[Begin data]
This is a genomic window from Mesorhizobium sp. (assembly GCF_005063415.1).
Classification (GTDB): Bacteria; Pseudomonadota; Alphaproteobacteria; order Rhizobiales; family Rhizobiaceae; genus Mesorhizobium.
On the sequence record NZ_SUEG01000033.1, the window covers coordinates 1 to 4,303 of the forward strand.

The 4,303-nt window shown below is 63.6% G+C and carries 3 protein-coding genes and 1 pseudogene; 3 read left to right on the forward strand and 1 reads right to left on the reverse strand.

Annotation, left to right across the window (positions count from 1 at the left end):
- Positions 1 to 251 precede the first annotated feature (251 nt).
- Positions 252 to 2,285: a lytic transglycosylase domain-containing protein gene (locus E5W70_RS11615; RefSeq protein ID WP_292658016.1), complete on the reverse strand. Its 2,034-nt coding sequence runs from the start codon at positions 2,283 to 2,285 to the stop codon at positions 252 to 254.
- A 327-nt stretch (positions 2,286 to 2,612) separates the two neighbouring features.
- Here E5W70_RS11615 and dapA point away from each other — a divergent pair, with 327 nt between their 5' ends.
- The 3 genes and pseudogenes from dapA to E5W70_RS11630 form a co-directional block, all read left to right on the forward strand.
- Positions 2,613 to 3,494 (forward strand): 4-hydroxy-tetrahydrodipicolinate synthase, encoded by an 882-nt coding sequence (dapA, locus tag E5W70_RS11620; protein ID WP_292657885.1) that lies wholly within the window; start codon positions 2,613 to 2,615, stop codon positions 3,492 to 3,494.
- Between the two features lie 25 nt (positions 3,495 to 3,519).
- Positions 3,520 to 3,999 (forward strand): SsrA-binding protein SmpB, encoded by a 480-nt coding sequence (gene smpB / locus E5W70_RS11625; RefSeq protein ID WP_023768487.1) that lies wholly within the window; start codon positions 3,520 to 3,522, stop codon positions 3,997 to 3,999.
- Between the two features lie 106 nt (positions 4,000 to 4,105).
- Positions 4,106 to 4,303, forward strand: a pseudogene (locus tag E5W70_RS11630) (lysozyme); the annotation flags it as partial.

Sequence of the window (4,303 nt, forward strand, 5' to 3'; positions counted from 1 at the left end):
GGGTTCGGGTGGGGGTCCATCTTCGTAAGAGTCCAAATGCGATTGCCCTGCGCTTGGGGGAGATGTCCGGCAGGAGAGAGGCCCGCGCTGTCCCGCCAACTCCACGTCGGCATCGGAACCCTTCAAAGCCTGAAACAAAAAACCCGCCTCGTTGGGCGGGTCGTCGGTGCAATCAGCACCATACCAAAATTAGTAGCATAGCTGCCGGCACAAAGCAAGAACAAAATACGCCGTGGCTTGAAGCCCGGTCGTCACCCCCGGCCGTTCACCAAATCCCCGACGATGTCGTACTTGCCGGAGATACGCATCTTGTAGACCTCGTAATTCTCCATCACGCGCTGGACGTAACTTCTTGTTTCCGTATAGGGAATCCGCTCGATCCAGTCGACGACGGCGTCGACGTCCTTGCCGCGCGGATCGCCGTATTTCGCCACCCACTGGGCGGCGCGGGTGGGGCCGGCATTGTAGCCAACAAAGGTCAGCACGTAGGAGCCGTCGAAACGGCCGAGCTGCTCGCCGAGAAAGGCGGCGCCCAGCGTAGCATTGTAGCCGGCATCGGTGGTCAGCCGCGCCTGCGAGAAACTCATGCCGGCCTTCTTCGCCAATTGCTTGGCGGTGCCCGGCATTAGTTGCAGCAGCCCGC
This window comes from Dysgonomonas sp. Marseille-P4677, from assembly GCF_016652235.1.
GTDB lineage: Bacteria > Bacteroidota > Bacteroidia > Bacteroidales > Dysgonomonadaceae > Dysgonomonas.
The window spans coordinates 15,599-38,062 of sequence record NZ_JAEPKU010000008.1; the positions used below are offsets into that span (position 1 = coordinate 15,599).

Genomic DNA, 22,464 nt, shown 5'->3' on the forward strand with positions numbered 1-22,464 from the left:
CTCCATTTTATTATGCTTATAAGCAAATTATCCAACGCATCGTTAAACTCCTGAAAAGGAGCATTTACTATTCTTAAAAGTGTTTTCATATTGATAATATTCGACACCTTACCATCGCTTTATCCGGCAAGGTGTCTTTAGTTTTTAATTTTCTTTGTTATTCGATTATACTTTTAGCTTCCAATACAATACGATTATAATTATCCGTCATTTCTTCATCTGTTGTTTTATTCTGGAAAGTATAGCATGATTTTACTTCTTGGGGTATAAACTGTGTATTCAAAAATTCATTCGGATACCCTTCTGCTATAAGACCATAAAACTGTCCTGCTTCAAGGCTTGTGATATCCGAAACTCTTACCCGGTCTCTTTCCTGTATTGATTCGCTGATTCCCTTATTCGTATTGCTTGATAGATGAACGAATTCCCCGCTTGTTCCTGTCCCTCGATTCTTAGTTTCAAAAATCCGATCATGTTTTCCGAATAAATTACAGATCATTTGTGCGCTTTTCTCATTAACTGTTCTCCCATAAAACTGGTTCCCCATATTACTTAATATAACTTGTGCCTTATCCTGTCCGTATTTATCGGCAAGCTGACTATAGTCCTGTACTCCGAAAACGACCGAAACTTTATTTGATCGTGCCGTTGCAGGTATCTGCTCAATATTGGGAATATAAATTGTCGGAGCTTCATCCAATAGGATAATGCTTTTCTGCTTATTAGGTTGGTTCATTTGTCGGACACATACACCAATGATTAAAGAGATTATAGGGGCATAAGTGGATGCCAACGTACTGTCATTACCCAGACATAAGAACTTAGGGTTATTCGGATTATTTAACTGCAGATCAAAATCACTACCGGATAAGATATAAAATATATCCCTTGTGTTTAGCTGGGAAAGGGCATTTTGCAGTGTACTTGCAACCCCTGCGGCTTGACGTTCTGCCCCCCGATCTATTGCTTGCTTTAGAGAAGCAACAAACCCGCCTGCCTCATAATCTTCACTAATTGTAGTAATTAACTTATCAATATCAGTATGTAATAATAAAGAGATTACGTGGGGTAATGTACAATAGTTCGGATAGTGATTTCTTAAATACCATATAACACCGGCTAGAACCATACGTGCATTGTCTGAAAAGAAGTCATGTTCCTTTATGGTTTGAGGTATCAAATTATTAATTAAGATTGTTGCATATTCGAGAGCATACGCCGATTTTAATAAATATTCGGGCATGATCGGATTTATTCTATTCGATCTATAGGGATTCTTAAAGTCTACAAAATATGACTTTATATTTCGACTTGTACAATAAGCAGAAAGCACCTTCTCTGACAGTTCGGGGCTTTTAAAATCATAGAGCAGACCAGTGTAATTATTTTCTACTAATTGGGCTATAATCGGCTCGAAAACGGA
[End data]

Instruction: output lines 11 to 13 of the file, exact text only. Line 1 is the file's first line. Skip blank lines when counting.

- Positions 2,613 to 3,494 (forward strand): 4-hydroxy-tetrahydrodipicolinate synthase, encoded by an 882-nt coding sequence (dapA, locus tag E5W70_RS11620; protein ID WP_292657885.1) that lies wholly within the window; start codon positions 2,613 to 2,615, stop codon positions 3,492 to 3,494.
- Between the two features lie 25 nt (positions 3,495 to 3,519).
- Positions 3,520 to 3,999 (forward strand): SsrA-binding protein SmpB, encoded by a 480-nt coding sequence (gene smpB / locus E5W70_RS11625; RefSeq protein ID WP_023768487.1) that lies wholly within the window; start codon positions 3,520 to 3,522, stop codon positions 3,997 to 3,999.